"We're able to deliver applications and new tools at much lower cost," Doucette says. "Servers that are faster, better and cheaper. Storage-who would ever have thought that we would be able to store 20 gigabytes on a chip the size of a fingernail? We're able to show IT as a percent of revenue. We have the ability to drive revenue growth or productivity into the business.

"What better role to be in than the CIO?" Doucette asks rhetorically. "I'm the only one in the company that impacts all employee productivity."

The early daze

The lofty and all-inclusive role that Doucette describes traces an arc that could not have been imagined, given the CIO's humble beginnings as "the computer guy." "There's no comparison to the way technologies are used today: wikis and blogs and instant messaging and paying bills on a cell phone," says Forrester's Orlov. "There's just such a mind-boggling difference."

CIOs now boast about finally having the proverbial "seat at the table." But back in the 1970s and into the '80s, most were lucky to even get a glimpse of the "table" from their backroom fiefdoms. Data processing was the moniker for early IT shops, and their task and main value to the organisation was their ability to automate transactions. "The smart companies that were successful understood that information about transactions would be as valuable as the physical good itself," Orlov says. Big Iron and IBM ruled the day.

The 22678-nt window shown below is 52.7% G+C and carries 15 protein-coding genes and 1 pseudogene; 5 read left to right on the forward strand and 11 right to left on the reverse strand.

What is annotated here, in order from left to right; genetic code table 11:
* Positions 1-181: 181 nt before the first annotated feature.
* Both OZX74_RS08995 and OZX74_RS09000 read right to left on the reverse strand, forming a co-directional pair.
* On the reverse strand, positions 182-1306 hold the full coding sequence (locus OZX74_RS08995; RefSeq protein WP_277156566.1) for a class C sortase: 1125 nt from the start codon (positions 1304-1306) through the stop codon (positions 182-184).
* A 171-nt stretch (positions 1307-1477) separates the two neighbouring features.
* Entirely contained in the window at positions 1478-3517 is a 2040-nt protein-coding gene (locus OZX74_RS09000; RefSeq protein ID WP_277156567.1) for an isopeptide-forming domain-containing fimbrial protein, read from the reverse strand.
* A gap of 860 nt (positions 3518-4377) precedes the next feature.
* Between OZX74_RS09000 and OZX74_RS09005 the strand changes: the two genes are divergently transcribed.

Data processing soon evolved to MIS, as companies realized that someone actually needed to manage their burgeoning computerized underbellies. And with that came the command-and-control mind-set that still lingers today. "That generation of MIS was oriented around control," recalls Cooper, who, interestingly, didn't get her start inside data processing or MIS but on the business side of Miller & Paine, a department store chain. Because of that, she was an early devotee of best-of-breed solutions.

"I didn't grow up with the mainframe and IBM as the only provider. I often picked the most competitive technology that fit the purpose for the time, and that was often not IBM," says Cooper, who eventually landed at American Express. "I didn't really know anything about the unwritten rule: To maintain career, you do IBM. It didn't make sense to me."

Cooper's naïveté, as she terms it, seems prescient today. But to shake the damaging "cost center" label in the early 1990s, CIOs would have to start innovating while keeping the lights on. There seemed to be no shortage of commentary or advice directed at the nascent CIO function, including from business executives who knew just enough about IT to be dangerous. IT consultants and new business mantras (re-engineering and Six Sigma) were ever-present.